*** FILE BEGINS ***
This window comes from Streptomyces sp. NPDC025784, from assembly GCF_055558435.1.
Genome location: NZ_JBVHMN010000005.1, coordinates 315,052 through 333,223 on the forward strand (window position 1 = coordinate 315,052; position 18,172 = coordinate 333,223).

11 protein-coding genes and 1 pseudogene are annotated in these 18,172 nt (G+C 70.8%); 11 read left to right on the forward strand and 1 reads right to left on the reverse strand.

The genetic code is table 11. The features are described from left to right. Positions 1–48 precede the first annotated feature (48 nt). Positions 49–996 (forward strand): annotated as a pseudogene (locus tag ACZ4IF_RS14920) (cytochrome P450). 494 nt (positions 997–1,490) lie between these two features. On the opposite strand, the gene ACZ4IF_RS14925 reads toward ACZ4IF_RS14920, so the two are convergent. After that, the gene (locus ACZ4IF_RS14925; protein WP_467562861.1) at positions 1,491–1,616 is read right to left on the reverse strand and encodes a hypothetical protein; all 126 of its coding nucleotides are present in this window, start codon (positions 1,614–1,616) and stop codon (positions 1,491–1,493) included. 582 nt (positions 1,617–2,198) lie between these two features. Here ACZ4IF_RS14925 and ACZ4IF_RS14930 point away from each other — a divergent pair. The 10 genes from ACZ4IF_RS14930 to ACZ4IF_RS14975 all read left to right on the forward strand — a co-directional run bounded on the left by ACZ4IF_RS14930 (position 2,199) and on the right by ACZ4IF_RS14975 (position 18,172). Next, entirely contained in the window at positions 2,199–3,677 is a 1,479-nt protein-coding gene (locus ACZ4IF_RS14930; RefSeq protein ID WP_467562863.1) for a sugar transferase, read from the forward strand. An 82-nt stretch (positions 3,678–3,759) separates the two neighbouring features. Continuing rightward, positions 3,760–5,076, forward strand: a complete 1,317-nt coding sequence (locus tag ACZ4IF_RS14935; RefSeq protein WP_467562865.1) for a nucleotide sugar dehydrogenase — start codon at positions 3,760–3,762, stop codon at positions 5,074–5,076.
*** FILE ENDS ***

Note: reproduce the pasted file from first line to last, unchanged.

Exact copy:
This window comes from Streptomyces sp. NPDC025784, from assembly GCF_055558435.1.
Genome location: NZ_JBVHMN010000005.1, coordinates 315,052 through 333,223 on the forward strand (window position 1 = coordinate 315,052; position 18,172 = coordinate 333,223).

11 protein-coding genes and 1 pseudogene are annotated in these 18,172 nt (G+C 70.8%); 11 read left to right on the forward strand and 1 reads right to left on the reverse strand.

The genetic code is table 11. The features are described from left to right. Positions 1–48 precede the first annotated feature (48 nt). Positions 49–996 (forward strand): annotated as a pseudogene (locus tag ACZ4IF_RS14920) (cytochrome P450). 494 nt (positions 997–1,490) lie between these two features. On the opposite strand, the gene ACZ4IF_RS14925 reads toward ACZ4IF_RS14920, so the two are convergent. After that, the gene (locus ACZ4IF_RS14925; protein WP_467562861.1) at positions 1,491–1,616 is read right to left on the reverse strand and encodes a hypothetical protein; all 126 of its coding nucleotides are present in this window, start codon (positions 1,614–1,616) and stop codon (positions 1,491–1,493) included. 582 nt (positions 1,617–2,198) lie between these two features. Here ACZ4IF_RS14925 and ACZ4IF_RS14930 point away from each other — a divergent pair. The 10 genes from ACZ4IF_RS14930 to ACZ4IF_RS14975 all read left to right on the forward strand — a co-directional run bounded on the left by ACZ4IF_RS14930 (position 2,199) and on the right by ACZ4IF_RS14975 (position 18,172). Next, entirely contained in the window at positions 2,199–3,677 is a 1,479-nt protein-coding gene (locus ACZ4IF_RS14930; RefSeq protein ID WP_467562863.1) for a sugar transferase, read from the forward strand. An 82-nt stretch (positions 3,678–3,759) separates the two neighbouring features. Continuing rightward, positions 3,760–5,076, forward strand: a complete 1,317-nt coding sequence (locus tag ACZ4IF_RS14935; RefSeq protein WP_467562865.1) for a nucleotide sugar dehydrogenase — start codon at positions 3,760–3,762, stop codon at positions 5,074–5,076.